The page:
The engineer and the dwarfs
"Now isn't it funny, I had meant to stay the night at your hotel on the chance of seeing you, and now we meet under the earth in dwarfland—romantic I call that! Why do you work for those little beggars?" he continued.
"For the same reason that you have proposed doing so," she answered, "to earn money. I was picking bilberries on the mountains and strayed into their land by chance one day. I found them busy at work spring cleaning, and helped them a bit, and that was my first introduction to the dwarfs. They pay me well for little work, and starting an hotel costs a great deal of money you must know. I am glad to be able to help my father."
"You do not come from this part of Germany, you speak quite differently to us," said the young man inquiringly.
"My home is over the seas," said Norah. "My father is an Irishman; but we found it hard to get on there, and meant to emigrate to America. Then father changed his mind, and we came to Germany. My mother died some years ago," she said sadly.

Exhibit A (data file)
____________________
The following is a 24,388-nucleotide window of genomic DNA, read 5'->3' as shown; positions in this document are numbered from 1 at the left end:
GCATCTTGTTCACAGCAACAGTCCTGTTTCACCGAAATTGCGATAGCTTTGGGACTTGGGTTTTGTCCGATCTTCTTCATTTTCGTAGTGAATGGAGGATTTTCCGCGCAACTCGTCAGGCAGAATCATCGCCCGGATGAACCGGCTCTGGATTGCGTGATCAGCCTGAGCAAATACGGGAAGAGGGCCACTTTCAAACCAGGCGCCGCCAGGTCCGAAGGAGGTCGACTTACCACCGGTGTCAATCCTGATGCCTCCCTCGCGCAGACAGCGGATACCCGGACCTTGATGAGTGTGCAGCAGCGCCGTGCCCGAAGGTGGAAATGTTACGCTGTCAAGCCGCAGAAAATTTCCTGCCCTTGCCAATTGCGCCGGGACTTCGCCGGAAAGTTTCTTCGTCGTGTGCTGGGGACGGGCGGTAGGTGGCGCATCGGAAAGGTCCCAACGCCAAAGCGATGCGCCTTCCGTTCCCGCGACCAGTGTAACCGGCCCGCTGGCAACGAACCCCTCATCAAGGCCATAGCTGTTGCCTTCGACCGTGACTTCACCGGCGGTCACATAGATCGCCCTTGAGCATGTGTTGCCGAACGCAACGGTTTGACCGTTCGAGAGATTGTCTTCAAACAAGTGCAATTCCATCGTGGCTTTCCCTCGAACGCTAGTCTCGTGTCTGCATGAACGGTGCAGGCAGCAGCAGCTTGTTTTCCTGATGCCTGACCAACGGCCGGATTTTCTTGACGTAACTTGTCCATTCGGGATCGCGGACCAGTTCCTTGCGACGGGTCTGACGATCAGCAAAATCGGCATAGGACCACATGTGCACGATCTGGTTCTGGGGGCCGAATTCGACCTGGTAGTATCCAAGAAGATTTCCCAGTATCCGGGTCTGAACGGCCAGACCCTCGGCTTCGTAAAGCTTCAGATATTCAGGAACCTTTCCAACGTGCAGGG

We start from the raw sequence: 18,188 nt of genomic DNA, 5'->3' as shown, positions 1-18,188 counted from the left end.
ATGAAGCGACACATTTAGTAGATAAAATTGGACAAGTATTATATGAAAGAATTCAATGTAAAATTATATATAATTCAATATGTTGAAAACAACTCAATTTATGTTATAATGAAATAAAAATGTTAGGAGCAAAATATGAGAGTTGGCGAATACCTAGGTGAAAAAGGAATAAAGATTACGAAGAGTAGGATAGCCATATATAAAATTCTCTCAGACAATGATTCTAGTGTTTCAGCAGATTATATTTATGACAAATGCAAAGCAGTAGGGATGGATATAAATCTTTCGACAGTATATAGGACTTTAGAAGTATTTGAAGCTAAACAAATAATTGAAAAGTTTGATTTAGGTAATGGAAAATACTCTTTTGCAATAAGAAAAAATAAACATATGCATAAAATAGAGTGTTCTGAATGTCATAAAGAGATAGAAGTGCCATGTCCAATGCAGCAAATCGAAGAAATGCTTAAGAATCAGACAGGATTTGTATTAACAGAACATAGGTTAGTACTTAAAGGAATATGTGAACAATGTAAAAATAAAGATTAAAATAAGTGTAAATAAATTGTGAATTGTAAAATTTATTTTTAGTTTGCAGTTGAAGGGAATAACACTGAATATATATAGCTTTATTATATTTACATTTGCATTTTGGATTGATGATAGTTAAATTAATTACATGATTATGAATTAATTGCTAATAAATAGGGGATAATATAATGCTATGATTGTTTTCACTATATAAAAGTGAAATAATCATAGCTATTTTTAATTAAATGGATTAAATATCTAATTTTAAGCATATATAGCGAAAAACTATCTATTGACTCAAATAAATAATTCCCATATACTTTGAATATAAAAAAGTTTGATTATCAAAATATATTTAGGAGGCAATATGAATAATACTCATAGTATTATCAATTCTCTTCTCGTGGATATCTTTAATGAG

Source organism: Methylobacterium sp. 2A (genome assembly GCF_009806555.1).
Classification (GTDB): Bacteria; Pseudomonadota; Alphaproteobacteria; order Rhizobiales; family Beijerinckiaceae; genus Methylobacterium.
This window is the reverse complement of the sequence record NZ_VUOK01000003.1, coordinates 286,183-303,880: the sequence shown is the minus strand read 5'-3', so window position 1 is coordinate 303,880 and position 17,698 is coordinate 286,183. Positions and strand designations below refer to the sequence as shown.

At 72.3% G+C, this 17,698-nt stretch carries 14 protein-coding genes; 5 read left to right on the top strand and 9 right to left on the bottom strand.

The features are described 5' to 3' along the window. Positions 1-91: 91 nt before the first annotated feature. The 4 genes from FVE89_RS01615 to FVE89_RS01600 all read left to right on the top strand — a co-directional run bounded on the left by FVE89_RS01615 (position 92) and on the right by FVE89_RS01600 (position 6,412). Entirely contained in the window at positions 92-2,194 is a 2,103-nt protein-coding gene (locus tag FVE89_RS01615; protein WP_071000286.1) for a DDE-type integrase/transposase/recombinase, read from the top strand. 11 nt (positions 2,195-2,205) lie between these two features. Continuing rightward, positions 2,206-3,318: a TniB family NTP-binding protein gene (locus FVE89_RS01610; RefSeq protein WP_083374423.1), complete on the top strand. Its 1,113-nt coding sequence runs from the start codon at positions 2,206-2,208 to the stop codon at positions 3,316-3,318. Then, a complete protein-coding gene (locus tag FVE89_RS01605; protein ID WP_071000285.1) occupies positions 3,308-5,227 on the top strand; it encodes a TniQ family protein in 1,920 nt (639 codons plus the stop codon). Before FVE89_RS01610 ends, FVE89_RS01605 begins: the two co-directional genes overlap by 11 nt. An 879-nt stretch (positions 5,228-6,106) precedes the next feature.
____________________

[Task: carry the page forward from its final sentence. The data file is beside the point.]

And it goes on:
"Poor child," said Karl in a deep, sympathetic voice, "there must be a good deal of responsibility on your young shoulders."
"I should just think so," said Norah with a sigh, "but our hotel is going to be a tremendous success!" As she spoke, she led the way through a little narrow path, that crossed a heath where heather grew, and great masses of yellow starred ragwort. "Ah! me beloved golden flower," she cried, pointing the plant out to Karl, who had passed it by a thousand times as a common weed, but to whom it seemed from this day forth to be alive and full of meaning. "We call it fairy-horses in Ireland," she said, with a rapt look on her face, "sure and I can see my native mountains when I pluck it"—and her eyes filled with tears.
She wanted no consoling however, her mood changed quickly enough. "Do come here," she called out to Karl, "and see what I've found now!" She showed him a clump of pure white heather; "it is tremendously lucky," she said, "and you shall have a bit too.